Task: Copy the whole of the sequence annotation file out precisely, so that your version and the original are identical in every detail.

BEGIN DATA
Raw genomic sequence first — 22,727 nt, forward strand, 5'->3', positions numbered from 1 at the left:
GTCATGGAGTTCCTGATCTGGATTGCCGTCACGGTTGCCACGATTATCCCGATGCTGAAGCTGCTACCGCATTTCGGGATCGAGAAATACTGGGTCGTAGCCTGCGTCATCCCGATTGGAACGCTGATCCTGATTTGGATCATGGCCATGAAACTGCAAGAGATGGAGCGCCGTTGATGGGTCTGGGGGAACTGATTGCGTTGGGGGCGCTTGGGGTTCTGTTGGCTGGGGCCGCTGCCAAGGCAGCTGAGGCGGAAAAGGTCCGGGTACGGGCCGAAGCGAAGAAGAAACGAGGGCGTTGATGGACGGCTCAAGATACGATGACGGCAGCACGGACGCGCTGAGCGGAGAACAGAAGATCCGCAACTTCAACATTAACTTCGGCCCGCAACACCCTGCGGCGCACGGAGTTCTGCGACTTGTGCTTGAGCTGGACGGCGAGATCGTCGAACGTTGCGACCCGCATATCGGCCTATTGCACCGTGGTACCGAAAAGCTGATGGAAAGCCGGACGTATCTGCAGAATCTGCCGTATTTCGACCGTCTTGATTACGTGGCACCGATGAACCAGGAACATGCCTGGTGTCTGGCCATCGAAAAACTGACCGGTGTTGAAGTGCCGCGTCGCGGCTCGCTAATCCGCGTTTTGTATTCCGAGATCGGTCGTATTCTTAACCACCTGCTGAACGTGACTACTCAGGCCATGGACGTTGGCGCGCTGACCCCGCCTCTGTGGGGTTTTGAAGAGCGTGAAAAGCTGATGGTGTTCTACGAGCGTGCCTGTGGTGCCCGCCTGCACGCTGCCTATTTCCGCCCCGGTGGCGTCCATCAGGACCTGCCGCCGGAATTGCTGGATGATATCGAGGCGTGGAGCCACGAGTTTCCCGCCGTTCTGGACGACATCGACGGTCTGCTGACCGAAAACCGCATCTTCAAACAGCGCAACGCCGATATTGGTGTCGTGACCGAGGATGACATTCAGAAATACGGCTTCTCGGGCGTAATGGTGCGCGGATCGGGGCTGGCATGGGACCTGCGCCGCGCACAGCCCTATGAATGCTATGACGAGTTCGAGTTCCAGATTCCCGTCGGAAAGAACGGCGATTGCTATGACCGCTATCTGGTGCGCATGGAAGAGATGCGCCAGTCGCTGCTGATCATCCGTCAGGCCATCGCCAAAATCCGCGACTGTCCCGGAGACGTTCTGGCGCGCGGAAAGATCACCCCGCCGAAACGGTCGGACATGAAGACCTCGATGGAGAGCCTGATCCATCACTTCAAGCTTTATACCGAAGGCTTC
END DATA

Raw genomic sequence first — 22,727 nt, forward strand, 5'->3', positions numbered from 1 at the left:
GTCATGGAGTTCCTGATCTGGATTGCCGTCACGGTTGCCACGATTATCCCGATGCTGAAGCTGCTACCGCATTTCGGGATCGAGAAATACTGGGTCGTAGCCTGCGTCATCCCGATTGGAACGCTGATCCTGATTTGGATCATGGCCATGAAACTGCAAGAGATGGAGCGCCGTTGATGGGTCTGGGGGAACTGATTGCGTTGGGGGCGCTTGGGGTTCTGTTGGCTGGGGCCGCTGCCAAGGCAGCTGAGGCGGAAAAGGTCCGGGTACGGGCCGAAGCGAAGAAGAAACGAGGGCGTTGATGGACGGCTCAAGATACGATGACGGCAGCACGGACGCGCTGAGCGGAGAACAGAAGATCCGCAACTTCAACATTAACTTCGGCCCGCAACACCCTGCGGCGCACGGAGTTCTGCGACTTGTGCTTGAGCTGGACGGCGAGATCGTCGAACGTTGCGACCCGCATATCGGCCTATTGCACCGTGGTACCGAAAAGCTGATGGAAAGCCGGACGTATCTGCAGAATCTGCCGTATTTCGACCGTCTTGATTACGTGGCACCGATGAACCAGGAACATGCCTGGTGTCTGGCCATCGAAAAACTGACCGGTGTTGAAGTGCCGCGTCGCGGCTCGCTAATCCGCGTTTTGTATTCCGAGATCGGTCGTATTCTTAACCACCTGCTGAACGTGACTACTCAGGCCATGGACGTTGGCGCGCTGACCCCGCCTCTGTGGGGTTTTGAAGAGCGTGAAAAGCTGATGGTGTTCTACGAGCGTGCCTGTGGTGCCCGCCTGCACGCTGCCTATTTCCGCCCCGGTGGCGTCCATCAGGACCTGCCGCCGGAATTGCTGGATGATATCGAGGCGTGGAGCCACGAGTTTCCCGCCGTTCTGGACGACATCGACGGTCTGCTGACCGAAAACCGCATCTTCAAACAGCGCAACGCCGATATTGGTGTCGTGACCGAGGATGACATTCAGAAATACGGCTTCTCGGGCGTAATGGTGCGCGGATCGGGGCTGGCATGGGACCTGCGCCGCGCACAGCCCTATGAATGCTATGACGAGTTCGAGTTCCAGATTCCCGTCGGAAAGAACGGCGATTGCTATGACCGCTATCTGGTGCGCATGGAAGAGATGCGCCAGTCGCTGCTGATCATCCGTCAGGCCATCGCCAAAATCCGCGACTGTCCCGGAGACGTTCTGGCGCGCGGAAAGATCACCCCGCCGAAACGGTCGGACATGAAGACCTCGATGGAGAGCCTGATCCATCACTTCAAGCTTTATACCGAAGGCTTC